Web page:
Hampden Family Center

SCENE & HEARD

Flamingo Fling

June 08, 2008|By SLOANE BROWN

IT WASN'T JUST THE GUESTS WHO GUSSIED up for Hampden Family Center's annual party, Flamingo Fling. This was the first such event to be held at the Clipper Mill Pool Pavilion. And it had been dressed accordingly. There was the party's signature color -- hot pink -- everywhere. Tables scattered around the pool area were draped in fuschia brocade, each with a rose centerpiece, in which even the water was pink. And you couldn't miss the pink flamingo punch served up in martini glasses that featured pink flamingo stems.

The theme grew from the center's locale, according to Hampden Family Center board member Pam Malester.

"It's the whole Hampden hon thing," she explained.

Thinking pink didn't end with the setting. Many guests made a point of wearing the color. There were fuschia dresses, shirts, skirts, ties and even a pink cummerbund or two. Lindsey Miller, co-owner of Union 3 Events, was a standout in a vintage pink Lilly Pulitzer dress and pink Lulu Guinness slingback wedges. Ellen Stifler, director of development for the Kimmel Cancer Center at Johns Hopkins, was a hit in her hot-pink cardigan.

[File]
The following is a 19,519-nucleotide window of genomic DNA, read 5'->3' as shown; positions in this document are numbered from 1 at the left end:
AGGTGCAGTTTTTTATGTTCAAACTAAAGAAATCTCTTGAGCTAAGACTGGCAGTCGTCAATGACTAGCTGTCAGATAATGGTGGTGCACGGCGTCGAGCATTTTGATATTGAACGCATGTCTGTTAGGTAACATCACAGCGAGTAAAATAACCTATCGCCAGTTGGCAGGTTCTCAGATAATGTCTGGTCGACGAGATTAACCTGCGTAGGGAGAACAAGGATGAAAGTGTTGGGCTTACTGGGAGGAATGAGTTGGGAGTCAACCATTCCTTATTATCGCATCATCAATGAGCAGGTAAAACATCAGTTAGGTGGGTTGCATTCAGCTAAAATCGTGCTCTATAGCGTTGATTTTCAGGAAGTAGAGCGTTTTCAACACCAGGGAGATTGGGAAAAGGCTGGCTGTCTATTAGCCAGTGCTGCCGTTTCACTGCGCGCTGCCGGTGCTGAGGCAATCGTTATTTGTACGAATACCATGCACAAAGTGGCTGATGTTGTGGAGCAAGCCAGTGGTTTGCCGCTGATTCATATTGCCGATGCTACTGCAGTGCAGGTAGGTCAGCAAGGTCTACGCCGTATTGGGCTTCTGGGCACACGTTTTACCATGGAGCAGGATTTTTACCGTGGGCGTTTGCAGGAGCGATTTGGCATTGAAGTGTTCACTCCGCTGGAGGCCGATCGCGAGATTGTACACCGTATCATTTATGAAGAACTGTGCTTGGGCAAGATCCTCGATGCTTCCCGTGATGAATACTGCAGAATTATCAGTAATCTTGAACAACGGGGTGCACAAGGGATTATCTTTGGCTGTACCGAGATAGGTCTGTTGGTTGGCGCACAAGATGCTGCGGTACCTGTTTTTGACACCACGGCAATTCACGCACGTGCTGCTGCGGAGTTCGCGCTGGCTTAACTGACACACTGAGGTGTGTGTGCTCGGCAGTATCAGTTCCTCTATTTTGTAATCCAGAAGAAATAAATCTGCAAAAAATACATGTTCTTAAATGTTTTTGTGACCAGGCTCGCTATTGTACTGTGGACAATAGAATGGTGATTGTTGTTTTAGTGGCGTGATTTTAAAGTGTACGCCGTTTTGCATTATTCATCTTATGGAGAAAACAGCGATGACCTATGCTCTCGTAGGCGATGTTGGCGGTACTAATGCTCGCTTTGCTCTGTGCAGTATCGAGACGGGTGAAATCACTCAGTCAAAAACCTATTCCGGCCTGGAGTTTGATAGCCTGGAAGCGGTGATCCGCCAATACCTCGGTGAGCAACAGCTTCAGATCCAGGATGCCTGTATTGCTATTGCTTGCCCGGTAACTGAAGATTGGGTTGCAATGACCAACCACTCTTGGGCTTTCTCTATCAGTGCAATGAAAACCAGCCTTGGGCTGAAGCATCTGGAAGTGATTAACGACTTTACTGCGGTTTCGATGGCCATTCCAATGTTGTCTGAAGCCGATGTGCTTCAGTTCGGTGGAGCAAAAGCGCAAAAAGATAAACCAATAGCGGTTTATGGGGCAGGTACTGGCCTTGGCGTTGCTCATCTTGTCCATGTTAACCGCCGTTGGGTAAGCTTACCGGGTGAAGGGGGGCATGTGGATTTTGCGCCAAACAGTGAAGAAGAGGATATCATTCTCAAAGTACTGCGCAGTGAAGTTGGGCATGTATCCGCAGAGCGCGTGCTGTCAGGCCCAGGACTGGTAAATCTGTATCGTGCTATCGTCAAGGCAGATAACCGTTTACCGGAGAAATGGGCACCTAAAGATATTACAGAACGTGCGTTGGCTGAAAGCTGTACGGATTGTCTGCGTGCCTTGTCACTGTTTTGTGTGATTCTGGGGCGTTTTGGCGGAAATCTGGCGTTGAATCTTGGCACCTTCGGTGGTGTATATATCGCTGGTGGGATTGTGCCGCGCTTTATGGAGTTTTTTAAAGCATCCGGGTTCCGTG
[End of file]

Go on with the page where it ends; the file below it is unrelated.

In the case of David Darrell, director of sales for UVO3, his pink tie, shirt and belt make more than an annual appearance.

"I usually wear pink," he said. "I'm in touch with my masculine and feminine side."

A DRINK WITH DR. JOE BERNSTEIN

BEL AIR NATIVE DR. JOE BERNstein, 33, is a dermatologist. Not for humans, but animals. He lives in Baldwin, where he also has his clinic, Long Green Animal Dermatology. Bernstein is single and lives with two cats. However, he's expecting his household to expand soon to include another cat and two dogs -- along with their owner, his fiancee, Deirdre Vaughan, another veterinary dermatologist.

When people find out you're a veterinary dermatologist, what question do you hear most?

It's one of two. No. 1 would be, "Omigawd. Funny you mention it. My dog has this problem." The second question would be something like, "Really? So, you're a veterinary dermatologist. They have those?"

How did you end up in this specialty?

I knew when I went to vet school that I wanted to be a specialist, and that I would most likely specialize in dermatology. The primary reason that swung me that direction is that my father's a human dermatologist. He's been in private practice in Harford County for 30 years.

Is your job fun?

What's fun is making a patient, an animal who's been suffering from a chronic disease -- sometimes for years and years -- to finally make them comfortable. And to have the people relieved.

ONLINE Read more of the conversation with Joe Bernstein at baltimoresun.com / drink

ONLINE Sloane Brown takes you to the party with a calendar of coming events and video reports at baltimoresun.com / scene

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